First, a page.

28.  For as to what you say, O Cassius—that I am not under greater obligations to Plancius than I am to all good men, because my safety was equally dear to all of them,—I confess that I am under obligations to all good men. But even those men to whom I am under obligations, good men and virtuous citizens, said at the comitia for the election of the aediles, that they themselves were under some obligations to Plancius on my account. However grant that I am under obligations to many people and among others to Plancius, ought it therefore to make me bankrupt; ought I not rather, when each man's turn comes, to pay them all this debt which I acknowledge, whenever it is demanded? Although, being in debt for money and for kindness are two different things. For the man who pays money, the moment he does so, no longer has that which he has paid, and he who owes is in debt. But the man who shows his gratitude by requiting a kindness, still preserves the feeling; and he who feels it, requites the kindness by the mere fact of his feeling it. Nor shall I cease to be under obligations to Plancius even if I requite his service to me now;  nor should I have been less grateful to him as far as my inclination went, if this trouble had not befallen him. You ask of me, O Cassius, what I could do more for my own brother, who is most dear to me,—what I could do more for my own children, than whom nothing can be more delightful to me, than I am doing for Plancius? And you do not see that the very affection which I feel for them, stimulates and excites me to defend the safety of Plancius, too. For they have nothing more at heart than the safety of the man by whom they know that my safety was ensured; and I myself never look on them without recollecting that it is by his means that I was preserved to them, and remembering his great services done to me. You relate that Opimius was condemned, though he himself had been the saviour of the republic. You add to him Calidius, by whose law Quintus Metellus was restored to the state; and you find fault with my prayers on behalf of Cnaeus Plancius, because Opimius was not released on account of his services, nor Calidius on account of those of Quintus Metellus.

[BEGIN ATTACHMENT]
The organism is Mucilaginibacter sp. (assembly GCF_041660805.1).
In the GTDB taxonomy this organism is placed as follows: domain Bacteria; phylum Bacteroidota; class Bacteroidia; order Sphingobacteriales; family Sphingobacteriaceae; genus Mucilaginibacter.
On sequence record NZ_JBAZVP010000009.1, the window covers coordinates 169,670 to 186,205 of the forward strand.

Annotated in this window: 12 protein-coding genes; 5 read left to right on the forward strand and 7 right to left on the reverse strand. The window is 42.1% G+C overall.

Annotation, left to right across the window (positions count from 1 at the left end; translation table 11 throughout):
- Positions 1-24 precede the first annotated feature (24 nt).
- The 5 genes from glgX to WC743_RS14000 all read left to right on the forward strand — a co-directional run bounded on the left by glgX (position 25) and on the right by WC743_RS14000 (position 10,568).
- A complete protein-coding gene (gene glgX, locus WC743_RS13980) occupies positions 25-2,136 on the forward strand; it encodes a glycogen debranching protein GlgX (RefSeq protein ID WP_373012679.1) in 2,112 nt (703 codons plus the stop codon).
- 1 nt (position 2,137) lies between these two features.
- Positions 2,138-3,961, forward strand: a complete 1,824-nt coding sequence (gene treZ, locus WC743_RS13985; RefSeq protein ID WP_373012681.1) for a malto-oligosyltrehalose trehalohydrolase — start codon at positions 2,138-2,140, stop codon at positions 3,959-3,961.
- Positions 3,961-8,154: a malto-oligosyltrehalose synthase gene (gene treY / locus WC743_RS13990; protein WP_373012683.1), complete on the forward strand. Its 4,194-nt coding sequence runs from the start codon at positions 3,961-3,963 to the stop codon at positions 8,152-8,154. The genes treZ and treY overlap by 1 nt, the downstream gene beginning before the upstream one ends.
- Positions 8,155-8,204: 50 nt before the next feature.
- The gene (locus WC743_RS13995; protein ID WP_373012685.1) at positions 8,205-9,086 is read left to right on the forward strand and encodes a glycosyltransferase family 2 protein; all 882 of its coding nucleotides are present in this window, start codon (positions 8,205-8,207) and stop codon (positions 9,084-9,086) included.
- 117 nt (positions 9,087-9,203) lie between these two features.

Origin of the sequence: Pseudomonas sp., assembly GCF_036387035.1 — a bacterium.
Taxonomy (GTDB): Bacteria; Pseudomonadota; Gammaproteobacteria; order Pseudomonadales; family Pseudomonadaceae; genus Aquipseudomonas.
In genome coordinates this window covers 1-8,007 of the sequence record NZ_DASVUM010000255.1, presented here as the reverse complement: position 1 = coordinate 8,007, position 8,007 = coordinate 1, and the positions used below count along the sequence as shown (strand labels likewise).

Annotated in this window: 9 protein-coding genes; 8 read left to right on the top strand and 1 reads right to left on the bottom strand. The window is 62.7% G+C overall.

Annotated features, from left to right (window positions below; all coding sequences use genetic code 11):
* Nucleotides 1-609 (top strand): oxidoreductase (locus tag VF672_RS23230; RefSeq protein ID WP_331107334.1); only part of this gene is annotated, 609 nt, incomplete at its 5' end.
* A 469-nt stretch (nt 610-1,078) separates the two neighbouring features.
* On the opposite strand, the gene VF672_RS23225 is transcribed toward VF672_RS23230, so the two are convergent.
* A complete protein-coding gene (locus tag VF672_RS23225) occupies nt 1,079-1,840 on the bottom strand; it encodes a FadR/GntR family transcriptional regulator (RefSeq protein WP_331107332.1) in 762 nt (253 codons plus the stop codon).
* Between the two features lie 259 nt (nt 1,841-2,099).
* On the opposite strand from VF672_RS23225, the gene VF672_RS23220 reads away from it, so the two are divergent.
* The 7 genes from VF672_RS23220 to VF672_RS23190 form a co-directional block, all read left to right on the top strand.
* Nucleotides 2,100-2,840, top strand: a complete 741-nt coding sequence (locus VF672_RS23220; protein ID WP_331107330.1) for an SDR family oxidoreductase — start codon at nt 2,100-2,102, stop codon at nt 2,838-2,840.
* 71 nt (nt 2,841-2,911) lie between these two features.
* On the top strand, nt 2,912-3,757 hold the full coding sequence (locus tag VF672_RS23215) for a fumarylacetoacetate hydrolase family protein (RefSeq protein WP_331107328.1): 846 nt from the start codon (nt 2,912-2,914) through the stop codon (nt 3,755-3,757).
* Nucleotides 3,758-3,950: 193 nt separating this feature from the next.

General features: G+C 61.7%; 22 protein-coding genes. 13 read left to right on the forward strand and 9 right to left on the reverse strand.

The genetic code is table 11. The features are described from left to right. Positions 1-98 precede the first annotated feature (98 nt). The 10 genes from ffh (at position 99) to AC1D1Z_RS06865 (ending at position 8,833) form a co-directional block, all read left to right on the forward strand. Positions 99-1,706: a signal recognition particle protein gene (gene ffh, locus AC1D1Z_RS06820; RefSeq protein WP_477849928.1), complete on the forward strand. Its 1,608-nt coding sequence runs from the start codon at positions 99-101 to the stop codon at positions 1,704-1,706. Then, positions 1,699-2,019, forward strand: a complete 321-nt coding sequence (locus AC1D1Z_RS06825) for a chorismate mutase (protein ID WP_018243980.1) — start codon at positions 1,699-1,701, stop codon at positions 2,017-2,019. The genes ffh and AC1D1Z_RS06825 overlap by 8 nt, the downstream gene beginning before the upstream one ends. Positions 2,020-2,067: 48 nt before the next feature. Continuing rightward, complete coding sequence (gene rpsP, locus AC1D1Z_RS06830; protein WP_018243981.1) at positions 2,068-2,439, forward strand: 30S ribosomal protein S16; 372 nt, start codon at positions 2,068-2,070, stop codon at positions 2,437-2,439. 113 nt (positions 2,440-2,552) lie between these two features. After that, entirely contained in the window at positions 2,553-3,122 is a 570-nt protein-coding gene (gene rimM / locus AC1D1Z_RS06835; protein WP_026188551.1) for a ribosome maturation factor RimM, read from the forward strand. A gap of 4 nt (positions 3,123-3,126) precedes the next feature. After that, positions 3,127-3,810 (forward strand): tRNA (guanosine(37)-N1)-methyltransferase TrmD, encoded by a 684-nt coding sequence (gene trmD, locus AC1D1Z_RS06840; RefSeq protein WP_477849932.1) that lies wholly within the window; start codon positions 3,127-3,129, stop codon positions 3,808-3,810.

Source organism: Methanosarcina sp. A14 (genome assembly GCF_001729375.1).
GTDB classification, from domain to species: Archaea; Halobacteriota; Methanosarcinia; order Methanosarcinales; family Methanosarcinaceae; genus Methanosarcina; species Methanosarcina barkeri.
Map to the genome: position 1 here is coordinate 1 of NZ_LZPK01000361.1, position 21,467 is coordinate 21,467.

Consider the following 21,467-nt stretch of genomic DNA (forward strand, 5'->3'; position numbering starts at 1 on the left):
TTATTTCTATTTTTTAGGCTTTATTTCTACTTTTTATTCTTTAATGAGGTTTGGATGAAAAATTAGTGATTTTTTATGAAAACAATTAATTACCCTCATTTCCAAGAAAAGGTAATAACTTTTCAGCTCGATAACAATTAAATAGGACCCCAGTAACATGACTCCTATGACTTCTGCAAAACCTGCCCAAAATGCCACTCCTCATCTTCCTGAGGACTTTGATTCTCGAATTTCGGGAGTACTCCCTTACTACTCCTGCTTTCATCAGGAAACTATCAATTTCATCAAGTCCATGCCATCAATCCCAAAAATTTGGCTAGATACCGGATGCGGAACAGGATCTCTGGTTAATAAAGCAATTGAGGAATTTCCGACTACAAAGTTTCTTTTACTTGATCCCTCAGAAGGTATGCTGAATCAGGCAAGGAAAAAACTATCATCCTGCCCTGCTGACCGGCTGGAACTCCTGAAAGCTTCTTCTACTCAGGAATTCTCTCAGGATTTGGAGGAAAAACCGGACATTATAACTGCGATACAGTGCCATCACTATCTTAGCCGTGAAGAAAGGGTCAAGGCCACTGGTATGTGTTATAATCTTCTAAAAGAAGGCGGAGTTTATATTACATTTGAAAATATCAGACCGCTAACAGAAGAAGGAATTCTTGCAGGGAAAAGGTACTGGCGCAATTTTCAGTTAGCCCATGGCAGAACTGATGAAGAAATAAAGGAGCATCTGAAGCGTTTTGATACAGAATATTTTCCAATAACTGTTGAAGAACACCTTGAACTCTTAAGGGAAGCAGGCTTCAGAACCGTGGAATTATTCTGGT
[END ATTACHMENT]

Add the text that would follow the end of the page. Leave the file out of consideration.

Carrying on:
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THE SPEECH OF M. T. CICERO IN DEFENCE OF CNAEUS PLANCIUS.
THE SPEECH OF M. T. CICERO AGAINST PUBLIUS VATINIUS; CALLED ALSO, THE EXAMINATION OF PUBLIUS VATINIUS.
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